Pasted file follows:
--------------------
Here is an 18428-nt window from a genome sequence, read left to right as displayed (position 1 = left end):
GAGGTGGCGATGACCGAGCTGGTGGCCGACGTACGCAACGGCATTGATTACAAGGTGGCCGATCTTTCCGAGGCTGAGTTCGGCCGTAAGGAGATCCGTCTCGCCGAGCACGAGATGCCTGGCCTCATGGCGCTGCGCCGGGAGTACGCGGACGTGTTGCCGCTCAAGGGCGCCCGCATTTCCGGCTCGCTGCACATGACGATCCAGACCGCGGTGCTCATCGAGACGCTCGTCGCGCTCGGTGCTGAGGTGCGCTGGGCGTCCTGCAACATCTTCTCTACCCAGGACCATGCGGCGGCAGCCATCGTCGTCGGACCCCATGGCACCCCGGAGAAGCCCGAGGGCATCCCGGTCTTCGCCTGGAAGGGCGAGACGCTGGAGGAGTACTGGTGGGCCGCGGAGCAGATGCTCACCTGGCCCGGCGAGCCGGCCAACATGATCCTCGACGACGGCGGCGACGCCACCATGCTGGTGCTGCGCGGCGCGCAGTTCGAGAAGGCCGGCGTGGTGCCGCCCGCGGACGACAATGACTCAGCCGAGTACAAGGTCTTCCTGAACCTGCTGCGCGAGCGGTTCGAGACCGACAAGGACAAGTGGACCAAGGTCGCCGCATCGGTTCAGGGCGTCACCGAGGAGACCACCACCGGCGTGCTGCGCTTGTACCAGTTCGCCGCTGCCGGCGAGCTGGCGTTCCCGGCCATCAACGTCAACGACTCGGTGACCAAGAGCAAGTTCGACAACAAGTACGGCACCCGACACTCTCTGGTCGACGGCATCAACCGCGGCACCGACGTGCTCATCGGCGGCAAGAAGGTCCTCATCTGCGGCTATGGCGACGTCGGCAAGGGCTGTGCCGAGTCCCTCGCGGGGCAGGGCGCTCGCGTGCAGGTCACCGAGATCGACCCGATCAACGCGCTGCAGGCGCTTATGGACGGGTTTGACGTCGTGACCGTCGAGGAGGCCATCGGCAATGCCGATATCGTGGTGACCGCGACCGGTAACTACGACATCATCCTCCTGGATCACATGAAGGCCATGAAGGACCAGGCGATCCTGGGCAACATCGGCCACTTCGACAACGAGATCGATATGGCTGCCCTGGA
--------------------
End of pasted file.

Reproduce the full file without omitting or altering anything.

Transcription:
Here is an 18428-nt window from a genome sequence, read left to right as displayed (position 1 = left end):
GAGGTGGCGATGACCGAGCTGGTGGCCGACGTACGCAACGGCATTGATTACAAGGTGGCCGATCTTTCCGAGGCTGAGTTCGGCCGTAAGGAGATCCGTCTCGCCGAGCACGAGATGCCTGGCCTCATGGCGCTGCGCCGGGAGTACGCGGACGTGTTGCCGCTCAAGGGCGCCCGCATTTCCGGCTCGCTGCACATGACGATCCAGACCGCGGTGCTCATCGAGACGCTCGTCGCGCTCGGTGCTGAGGTGCGCTGGGCGTCCTGCAACATCTTCTCTACCCAGGACCATGCGGCGGCAGCCATCGTCGTCGGACCCCATGGCACCCCGGAGAAGCCCGAGGGCATCCCGGTCTTCGCCTGGAAGGGCGAGACGCTGGAGGAGTACTGGTGGGCCGCGGAGCAGATGCTCACCTGGCCCGGCGAGCCGGCCAACATGATCCTCGACGACGGCGGCGACGCCACCATGCTGGTGCTGCGCGGCGCGCAGTTCGAGAAGGCCGGCGTGGTGCCGCCCGCGGACGACAATGACTCAGCCGAGTACAAGGTCTTCCTGAACCTGCTGCGCGAGCGGTTCGAGACCGACAAGGACAAGTGGACCAAGGTCGCCGCATCGGTTCAGGGCGTCACCGAGGAGACCACCACCGGCGTGCTGCGCTTGTACCAGTTCGCCGCTGCCGGCGAGCTGGCGTTCCCGGCCATCAACGTCAACGACTCGGTGACCAAGAGCAAGTTCGACAACAAGTACGGCACCCGACACTCTCTGGTCGACGGCATCAACCGCGGCACCGACGTGCTCATCGGCGGCAAGAAGGTCCTCATCTGCGGCTATGGCGACGTCGGCAAGGGCTGTGCCGAGTCCCTCGCGGGGCAGGGCGCTCGCGTGCAGGTCACCGAGATCGACCCGATCAACGCGCTGCAGGCGCTTATGGACGGGTTTGACGTCGTGACCGTCGAGGAGGCCATCGGCAATGCCGATATCGTGGTGACCGCGACCGGTAACTACGACATCATCCTCCTGGATCACATGAAGGCCATGAAGGACCAGGCGATCCTGGGCAACATCGGCCACTTCGACAACGAGATCGATATGGCTGCCCTGGA